Saturday 26 March 2005

Manx Mountain Marathon

26th March 2005
31 miles / 8400ft
A magnificent classic. Lead from start to finish by Paul Thompson of Clayton le Moors.
A tough race, like doing back-to-back Two Breweries, or at least 3½ Breweries. Similar terrain... and a similar feeling of impending cramp.
The weather couldn't have been better. Generally cool and slightly overcast. Some early morning hill fog on Snaefell, but otherwise clear.
The race starts along the promenade at Ramsey, before cutting inland up the wooded Elfin Glen, and a long slog up North Barrule - the first hill and checkpoint. I was in joint third place at this point. A runnable ridge in the mist to Clagh Ouyr, a short descent to the first road crossing, then a swift pull up to Snaefell, the highest point on the Isle of Man at 621m.
Between Snaefell and the next hill, Beinn-y-Phott I lost around 5 or 6 places as a bunch came through. I tried not to panic and plodded on to the next summit of Carraghan. Unfortunately I'd lost site of the guys in front and started descending the wrong direction, losing more time and a place or two.
The next road crossing is at the picturesque and bizarrely named Injebreck. Then comes a tough set of heathery hills, where I kept missing the paths or trods and ending up running through knee-deep heather.
On the descent to Greeba Bridge I was already feeling pretty wasted, and this is barely halfway. I stuffed down fruit pastilles and water and followed the route onto a disused railway line. For me, these were the most demoralising 1½ miles of the route... completely straight and flat as far as St John's.
A change of terrain. A steep climb up through Slieau Whallian Plantation, and onto the heathery summit of Slieau Whallian. It was around this time that a stampede of fleet-footed runners came storming through. For a moment I thought I had completely ground to a halt (partly true), and folks behind were having a massive second wind. But instead these were the halfway-house runners who'd started 3hrs 15min after us, doing just the 2nd half of our race... and this was their first hill... hence the sprightly look to them.
The half-marathon runners were passing too fast to be of any use to latch onto, so I just plodded on in my own private world of hell and discomfort.
The next significant obstacle is South Barrule. Probably a trivial little hill in normal circumstances, but after 4 and a bit hours it loomed large. My groin and aductors were too sore now to be able to run uphill. My speed was now purely a survive and finish pace, rather than proper running.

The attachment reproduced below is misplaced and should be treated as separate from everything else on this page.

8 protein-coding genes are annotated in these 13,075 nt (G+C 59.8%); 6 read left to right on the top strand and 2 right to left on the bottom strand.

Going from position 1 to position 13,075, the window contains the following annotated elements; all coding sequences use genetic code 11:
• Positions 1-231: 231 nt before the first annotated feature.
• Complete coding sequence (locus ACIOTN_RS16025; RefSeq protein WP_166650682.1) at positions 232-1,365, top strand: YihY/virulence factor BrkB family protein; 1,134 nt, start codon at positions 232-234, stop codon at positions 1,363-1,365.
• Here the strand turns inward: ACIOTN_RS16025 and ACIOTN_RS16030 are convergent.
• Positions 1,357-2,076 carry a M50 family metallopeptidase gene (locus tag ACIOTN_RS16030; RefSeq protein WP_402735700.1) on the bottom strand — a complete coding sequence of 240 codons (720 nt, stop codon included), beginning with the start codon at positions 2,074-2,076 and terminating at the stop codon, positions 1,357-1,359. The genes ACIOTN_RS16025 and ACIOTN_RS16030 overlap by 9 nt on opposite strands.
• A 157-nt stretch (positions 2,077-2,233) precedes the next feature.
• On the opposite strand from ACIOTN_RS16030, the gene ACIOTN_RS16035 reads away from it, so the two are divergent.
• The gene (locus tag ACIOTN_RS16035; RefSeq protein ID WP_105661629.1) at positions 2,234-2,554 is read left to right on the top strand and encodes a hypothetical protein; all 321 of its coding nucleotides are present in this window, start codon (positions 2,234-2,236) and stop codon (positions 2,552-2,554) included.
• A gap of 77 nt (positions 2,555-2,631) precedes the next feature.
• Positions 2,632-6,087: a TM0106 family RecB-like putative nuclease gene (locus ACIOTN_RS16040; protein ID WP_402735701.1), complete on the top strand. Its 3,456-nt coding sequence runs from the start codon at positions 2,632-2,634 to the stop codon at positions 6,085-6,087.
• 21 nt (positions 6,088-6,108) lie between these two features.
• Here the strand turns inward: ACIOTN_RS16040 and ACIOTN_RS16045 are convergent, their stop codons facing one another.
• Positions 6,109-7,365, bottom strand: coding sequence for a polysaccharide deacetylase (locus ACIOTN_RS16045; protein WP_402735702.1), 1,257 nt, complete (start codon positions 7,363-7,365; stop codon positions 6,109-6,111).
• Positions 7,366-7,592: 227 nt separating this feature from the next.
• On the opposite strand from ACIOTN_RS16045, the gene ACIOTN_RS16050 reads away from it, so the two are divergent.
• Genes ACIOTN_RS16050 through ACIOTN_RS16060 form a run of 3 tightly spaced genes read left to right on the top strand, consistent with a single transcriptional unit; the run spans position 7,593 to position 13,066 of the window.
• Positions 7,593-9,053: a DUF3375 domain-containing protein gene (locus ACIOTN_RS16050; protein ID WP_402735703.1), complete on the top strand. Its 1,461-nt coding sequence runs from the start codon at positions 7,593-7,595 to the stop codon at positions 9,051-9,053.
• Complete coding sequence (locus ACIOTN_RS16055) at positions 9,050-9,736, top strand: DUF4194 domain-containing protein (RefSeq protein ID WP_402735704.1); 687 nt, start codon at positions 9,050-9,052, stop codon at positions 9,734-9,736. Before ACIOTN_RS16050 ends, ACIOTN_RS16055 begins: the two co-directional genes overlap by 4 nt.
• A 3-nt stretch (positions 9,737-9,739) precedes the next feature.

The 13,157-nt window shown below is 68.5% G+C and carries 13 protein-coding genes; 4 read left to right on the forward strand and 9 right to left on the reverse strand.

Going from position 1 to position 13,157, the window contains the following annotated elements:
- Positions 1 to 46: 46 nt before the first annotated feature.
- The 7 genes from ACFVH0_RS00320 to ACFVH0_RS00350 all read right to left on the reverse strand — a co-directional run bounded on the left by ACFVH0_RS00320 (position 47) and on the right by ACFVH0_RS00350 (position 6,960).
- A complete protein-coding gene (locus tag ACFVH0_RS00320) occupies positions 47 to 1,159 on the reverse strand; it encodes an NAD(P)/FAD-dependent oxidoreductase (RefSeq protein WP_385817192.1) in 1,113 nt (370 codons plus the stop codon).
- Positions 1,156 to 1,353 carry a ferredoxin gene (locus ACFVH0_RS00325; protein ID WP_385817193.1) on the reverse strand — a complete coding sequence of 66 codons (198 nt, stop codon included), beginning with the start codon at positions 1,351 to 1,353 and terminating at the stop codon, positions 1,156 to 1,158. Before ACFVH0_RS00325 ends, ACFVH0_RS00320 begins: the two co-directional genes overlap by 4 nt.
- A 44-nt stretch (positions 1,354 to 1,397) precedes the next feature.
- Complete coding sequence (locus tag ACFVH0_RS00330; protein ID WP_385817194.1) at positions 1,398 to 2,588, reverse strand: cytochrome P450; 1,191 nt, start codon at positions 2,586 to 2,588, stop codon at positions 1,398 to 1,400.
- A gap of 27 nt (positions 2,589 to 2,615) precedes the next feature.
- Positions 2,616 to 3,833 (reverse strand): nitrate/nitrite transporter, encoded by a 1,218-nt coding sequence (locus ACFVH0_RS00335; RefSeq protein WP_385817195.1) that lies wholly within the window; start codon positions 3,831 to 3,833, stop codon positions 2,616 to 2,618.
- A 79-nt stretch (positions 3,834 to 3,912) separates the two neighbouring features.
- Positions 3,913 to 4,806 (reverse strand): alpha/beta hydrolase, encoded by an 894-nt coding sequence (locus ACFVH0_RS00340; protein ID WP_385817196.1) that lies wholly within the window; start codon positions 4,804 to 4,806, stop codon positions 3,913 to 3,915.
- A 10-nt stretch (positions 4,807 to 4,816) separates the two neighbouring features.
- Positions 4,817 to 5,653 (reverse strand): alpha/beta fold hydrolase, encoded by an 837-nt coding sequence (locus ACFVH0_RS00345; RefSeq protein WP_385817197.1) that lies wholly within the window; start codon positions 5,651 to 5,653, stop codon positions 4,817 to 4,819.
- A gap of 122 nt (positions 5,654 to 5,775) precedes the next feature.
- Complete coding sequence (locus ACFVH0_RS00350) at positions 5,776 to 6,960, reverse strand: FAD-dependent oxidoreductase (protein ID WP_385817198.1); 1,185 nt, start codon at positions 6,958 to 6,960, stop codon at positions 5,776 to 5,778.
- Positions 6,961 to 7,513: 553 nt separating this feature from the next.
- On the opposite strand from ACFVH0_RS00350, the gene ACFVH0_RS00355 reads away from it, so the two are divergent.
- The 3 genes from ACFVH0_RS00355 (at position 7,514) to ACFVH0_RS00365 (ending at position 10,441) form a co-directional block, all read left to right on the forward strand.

Richard Bellaries from Clayton dashed through on the descent from South Barrule, too fast to latch onto. Sarah Steele on the half-marathon looked strong and steady and worth using as a pacer - stronger on the climbs - but I kept catching her on the descents.
The penultimate summit of Cronk ny Arrey Laa turns a corner in more ways than one. Finally you can almost begin to imagine a finish. And the scenery gets a bit less bleak and heathery. There's a nice descent to a road / drinks station, before a brutal slow steady climb up a track around Lhiatte ny Beinne. Then as you swing around the highpoint and hit runnable descending grass you really are into the closing stages.
The descending grass takes you down, and down and just when you think you can't go any lower, down some more until you are in the depths of Fleshwick Bay. Quite oppressive when you look up and see that you've still got Bradda Hill to climb.
Sarah was just ahead, getting plenty of encouragement from her support, when David Ashton of Salford came storming through. I latched onto his momentum and tried to snap myself back to life. I followed him to the summit of Bradda Hill and along the fantastic cliff tops as far as the Bradda Head tower. The finish is now within sniffing distance, and all thoughts of cramp and exhaustion were dispensed with. Having plodded along ridiculously slowly for the past 2 hours, I decided to throw caution to the wind, and sprinted down the last mile to a welcome finish at Port Erin.
A genuine classic... and plenty of scope for improvement next year!!